Every person’s experience is unique. However, there can be a common thread in both situations. Focus on the “now” and the good that can and will come through your experiences.

If you’ve lost someone recently, give yourself permission to grieve for as long as you need. Remember, there is no time limit for grieving. Allow yourself to feel and work through those feelings the best way you can or know how. Let other people do things for you if they offer. You will eventually see and find the good during this time. This is not an instant accomplishment, but one that occurs over a period of time. Just don’t limit your time, move through it day by day.

If you find yourself suddenly becoming a caregiver, don’t panic. Our first thoughts are always fight flight flee! Yes, it’s a terrifying thought becoming a caregiver. What does a caregiver do? How will I be able to work full time and be a caregiver? Is anyone else willing to step up and help out? Is there anybody else in my shoes? Will family and friends understand? Will I be alienated from family and friends?

All the above questions are normal for someone starting out as a caregiver. It is undoubtedly the most frightening job because of all the unknowns. So what can you do?

First, give yourself time to digest the fact that your loved one has been diagnosed with some form of dementia or another type of illness. Talk to each other and discuss any fears you might have. Being transparent with one another is crucial. Never lie to each other and keep secrets. This is going to be a different kind of relationship that will be dealing with ups and downs like an emotional roller coaster. Learn together and let your loved one know you are with them every step of the way; you love them unconditionally. You will find good in your journey, and even blessings if you enter into this role being open to help and support, not just from family, but from experts in the field, friends and church.

Whatever you do, do not make this about you!

Being a caregiver is hard, I’m not going to lie. But this journey isn’t about you and your woes. This is about the person with the disease. Put yourself in their place and think about what they just heard in their diagnosis. What is going through their mind? How can you help them understand that they don’t have to go this journey by themselves because they have YOU! You, in turn, will not be alone as a caregiver because you will have others helping you to understand how to be a caregiver. This is where the experts come in like the Alzheimer’s Association and many other organizations available to help caregivers. These experts are the “good” and the “blessings” you will find and need.

For the past four years when the New Year comes around, instead of a resolution I pray for a word for the year. This year the Lord sent me two words: Surrender and Freedom.

My prayer is for you to have a divinely appointed “word(s)” for 2020 and see how you’re guided throughout the year.


May 2020 bring you Light and Love

Caregivers and Holidays

Caregiving and holidays can be a stressful and sad time of year.

Caregiving is exhausting and planning for the holidays is stressful and exhausting. The two together can be overwhelming. So what’s a caregiver supposed to do?

If you are a caregiver ask your family or close friends to lend a hand in helping you out. For instance, if you still want to put up holiday decorations but you’re completely depleted of energy, ask your adult children, grandchildren or other siblings to do the decorating. Nothing has to be elaborate, just a little holiday cheer to help your mood and maybe your loved one’s mood, if they’re still at home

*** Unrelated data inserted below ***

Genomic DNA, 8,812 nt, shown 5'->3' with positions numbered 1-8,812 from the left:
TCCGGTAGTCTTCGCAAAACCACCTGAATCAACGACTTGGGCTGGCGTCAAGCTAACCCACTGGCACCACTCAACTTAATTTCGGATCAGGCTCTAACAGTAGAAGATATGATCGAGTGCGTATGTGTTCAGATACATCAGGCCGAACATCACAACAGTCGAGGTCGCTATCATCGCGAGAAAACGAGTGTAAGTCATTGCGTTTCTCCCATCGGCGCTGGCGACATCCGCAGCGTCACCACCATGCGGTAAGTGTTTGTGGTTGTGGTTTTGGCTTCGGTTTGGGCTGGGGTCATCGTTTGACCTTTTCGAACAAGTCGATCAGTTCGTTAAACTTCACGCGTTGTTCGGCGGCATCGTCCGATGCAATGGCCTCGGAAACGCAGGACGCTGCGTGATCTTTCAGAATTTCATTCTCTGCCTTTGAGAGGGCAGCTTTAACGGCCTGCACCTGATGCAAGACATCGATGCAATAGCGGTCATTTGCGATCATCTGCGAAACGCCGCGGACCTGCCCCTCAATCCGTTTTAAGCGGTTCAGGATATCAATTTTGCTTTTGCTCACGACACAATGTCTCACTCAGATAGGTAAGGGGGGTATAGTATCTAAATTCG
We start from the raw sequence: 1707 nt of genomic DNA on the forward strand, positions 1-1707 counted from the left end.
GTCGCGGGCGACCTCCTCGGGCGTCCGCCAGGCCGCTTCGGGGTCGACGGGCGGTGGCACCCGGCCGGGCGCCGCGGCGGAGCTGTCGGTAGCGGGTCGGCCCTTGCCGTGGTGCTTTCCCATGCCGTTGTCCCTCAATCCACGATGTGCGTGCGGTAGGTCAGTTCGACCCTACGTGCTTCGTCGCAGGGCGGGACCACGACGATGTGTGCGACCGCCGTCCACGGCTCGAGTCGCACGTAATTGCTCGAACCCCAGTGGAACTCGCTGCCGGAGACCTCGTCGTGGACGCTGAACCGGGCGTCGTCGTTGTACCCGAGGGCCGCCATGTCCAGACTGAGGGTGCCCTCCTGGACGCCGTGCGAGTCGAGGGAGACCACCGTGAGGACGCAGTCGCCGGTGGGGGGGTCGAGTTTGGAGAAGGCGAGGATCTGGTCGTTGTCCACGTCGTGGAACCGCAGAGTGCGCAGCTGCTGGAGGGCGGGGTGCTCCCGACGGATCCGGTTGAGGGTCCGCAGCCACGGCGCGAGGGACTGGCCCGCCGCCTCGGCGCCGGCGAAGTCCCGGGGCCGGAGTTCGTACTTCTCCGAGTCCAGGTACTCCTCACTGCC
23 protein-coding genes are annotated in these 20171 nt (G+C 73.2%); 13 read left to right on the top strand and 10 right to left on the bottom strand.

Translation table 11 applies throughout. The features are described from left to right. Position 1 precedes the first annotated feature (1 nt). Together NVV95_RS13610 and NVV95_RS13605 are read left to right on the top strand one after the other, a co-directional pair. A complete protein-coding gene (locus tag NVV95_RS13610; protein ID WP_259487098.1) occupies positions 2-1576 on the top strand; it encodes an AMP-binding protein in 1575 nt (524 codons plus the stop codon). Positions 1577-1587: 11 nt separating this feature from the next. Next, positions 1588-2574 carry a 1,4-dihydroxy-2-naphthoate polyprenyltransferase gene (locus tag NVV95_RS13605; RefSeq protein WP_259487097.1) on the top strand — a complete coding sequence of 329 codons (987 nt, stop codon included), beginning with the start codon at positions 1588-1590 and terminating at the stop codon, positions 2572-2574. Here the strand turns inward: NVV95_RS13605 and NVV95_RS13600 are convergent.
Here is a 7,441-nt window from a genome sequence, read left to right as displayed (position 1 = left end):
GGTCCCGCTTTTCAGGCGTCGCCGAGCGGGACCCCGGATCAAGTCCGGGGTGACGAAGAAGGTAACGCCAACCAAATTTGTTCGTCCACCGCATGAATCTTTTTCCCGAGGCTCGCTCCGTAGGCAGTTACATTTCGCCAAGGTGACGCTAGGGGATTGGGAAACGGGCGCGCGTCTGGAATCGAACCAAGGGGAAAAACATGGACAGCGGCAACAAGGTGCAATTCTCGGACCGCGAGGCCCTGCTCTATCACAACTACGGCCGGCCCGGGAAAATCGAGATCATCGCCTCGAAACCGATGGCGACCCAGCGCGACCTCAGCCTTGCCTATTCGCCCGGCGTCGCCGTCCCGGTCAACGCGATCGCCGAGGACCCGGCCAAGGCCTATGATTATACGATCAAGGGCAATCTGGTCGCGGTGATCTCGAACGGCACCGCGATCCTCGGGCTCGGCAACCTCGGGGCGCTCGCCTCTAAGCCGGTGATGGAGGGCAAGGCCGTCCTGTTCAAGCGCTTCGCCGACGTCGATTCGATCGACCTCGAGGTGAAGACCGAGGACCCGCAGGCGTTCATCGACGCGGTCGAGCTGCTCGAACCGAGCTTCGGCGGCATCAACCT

Take some time for yourself and go with friends or family to see the Christmas lights. The neighborhoods are all aglow right now; seeing all the beautiful lights and decorations can boost your spirits even if it’s only for an hour. It’s also a great stress reliever if you’ve been with your loved one all day, whether at home or being with them at a memory care facility.

Another reason caregivers might dread the holidays is because it can be sad for them. They may have just lost a loved one or they have no joy because their loved one has progressed in their dementia to the point they don’t recognize them anymore. Nothing is more distressing than not having your loved one know who you are, or they think you’re someone else. You may have known this day was coming and tried to prepare yourself, but when it actually happens, it still stuns you. Honestly, we’re never prepared for behavior changes that come with dementia. It’s hard. It’s sad.

Surround yourself with happy upbeat people. Laugh, really laugh and get those endorphins flowing. Nothing makes you feel better than good hearty laugh and being surrounded by those you love. If you’re able to, share a meal with those closest to you and celebrate the blessings you’ve had throughout 2019. If you feel like there’s been no blessings I recommend you have some quiet time and start thinking about each day you’ve been able to spend with your loved one, no matter how far they are in their journey. You’ll be pleasantly surprised at all the blessings that come to mind.

Merry Christmas!

Go, eat your food with gladness, and drink your wine with a joyful heart, for God has already approved what you do.  Ephesians 9:7


AlzAuthors 3rd Annual Caregiver Appreciation Month

I mentioned in  an earlier post at the beginning of the month that November is National Caregiver Month.

Take a moment to peruse through the many books available at AlzAuthors 3rd Annual Caregiver Appreciation Month with special pricing starting today, November 21-25.

This is a great way to help yourself, your family or friends navigate through their journey as a caregiver. This is a gift of LOVE.

November Caregiver Appreciation Month


November is Caregiver Appreciation month.

Starting November 21-25, there will be special pricing on Amazon for my book, To Helen With Love, A Memoir of  A Daughter’s Caregiving Journey. Paperback will be on sale for $10.99 and Kindle $.99. 

With the holidays quickly approaching, this would make the perfect gift for someone you know serving in a caregiving role.

AlzAuthors.com is another great resource to peruse books and information on dementia, Alzheimer’s, caregiving and much more.

Let’s all show the LOVE to the thousands of caregivers doing their best to help those diagnosed with all forms of dementia.